Social stimulation, nuptial colouration, androgens and immunocompetence in a sexual dimorphic cichlid fish

Peter D. Dijkstra, Renske Hekman, Rüdiger W. Schulz, Ton G.G. Groothuis

Research output: Contribution to journalArticlepeer-review

57 Scopus citations

Abstract

The nature of the costs maintaining honesty of sexual signalling in inter- and intrasexual interactions remains a contentious issue. For carotenoid-based colour ornaments, it has been hypothesized that the honesty of the signal is enforced when carotenoid allocation to colour expression is traded off against carotenoid availability for immunocompetence. In addition, honesty is enforced if androgens required for colour expression are immunosuppressive. We tested whether there is a trade-off between colour expression and immunocompetence in a lek-breeding haplochromine cichlid fish, Pundamilia nyererei, from Lake Victoria with a carotenoid-based nuptial dress. First, we showed that expression of red nuptial colouration and social rank in a group were positively correlated. We then successfully manipulated the level of colour advertisement by socially stimulating individually housed males with a rival male: Stimulated males developed larger areas of red nuptial colouration and had higher levels of circulating 11-ketotestosterone (11-KT) than non-stimulated males. We subsequently tested the humoral immune response to a novel antigen (sheep red blood cells). There was no overall significant effect of social stimulation on antibody production, but in the stimulated males, the degree of red colouration and the antibody response were negatively correlated. This significant interaction between colour and treatment thus shows that the negative correlation between colouration and antibody production is dependent on the (manipulated) social environment. This study provides correlational and experimental evidence for a trade-off between expression of a sexual trait and one component of immune function in fish. We found no evidence for a direct effect of 11-KT on antibody production, and we discuss alternative mechanisms that could mediate the trade-off.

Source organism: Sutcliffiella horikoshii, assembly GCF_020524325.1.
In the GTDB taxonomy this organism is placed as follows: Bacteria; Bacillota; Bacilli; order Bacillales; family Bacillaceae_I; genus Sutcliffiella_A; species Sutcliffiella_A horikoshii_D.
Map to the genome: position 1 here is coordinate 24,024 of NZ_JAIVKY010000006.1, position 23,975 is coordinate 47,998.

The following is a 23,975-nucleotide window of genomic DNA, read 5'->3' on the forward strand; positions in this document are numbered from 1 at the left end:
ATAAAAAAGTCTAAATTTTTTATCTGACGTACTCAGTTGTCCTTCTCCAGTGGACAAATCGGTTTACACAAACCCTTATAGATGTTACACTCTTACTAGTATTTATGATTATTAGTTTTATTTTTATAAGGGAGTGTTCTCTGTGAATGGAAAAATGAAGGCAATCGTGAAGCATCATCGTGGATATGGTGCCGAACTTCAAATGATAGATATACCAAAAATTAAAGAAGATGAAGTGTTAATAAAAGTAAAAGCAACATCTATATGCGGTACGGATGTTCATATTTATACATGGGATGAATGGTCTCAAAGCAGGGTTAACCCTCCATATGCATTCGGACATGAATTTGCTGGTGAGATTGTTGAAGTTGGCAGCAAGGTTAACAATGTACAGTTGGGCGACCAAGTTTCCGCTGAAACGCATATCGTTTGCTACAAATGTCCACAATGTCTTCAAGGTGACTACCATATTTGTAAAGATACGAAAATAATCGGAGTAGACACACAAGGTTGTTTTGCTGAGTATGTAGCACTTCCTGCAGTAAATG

Original languageEnglish
Pages (from-to)599-609
Number of pages11
JournalBehavioral Ecology and Sociobiology
Volume61
Issue number4
DOIs
StatePublished - Feb 2007

Keywords

  • Cichlid fish
  • Immunocompetence
  • Lake Victoria
  • Male-male competition
  • Sexual selection

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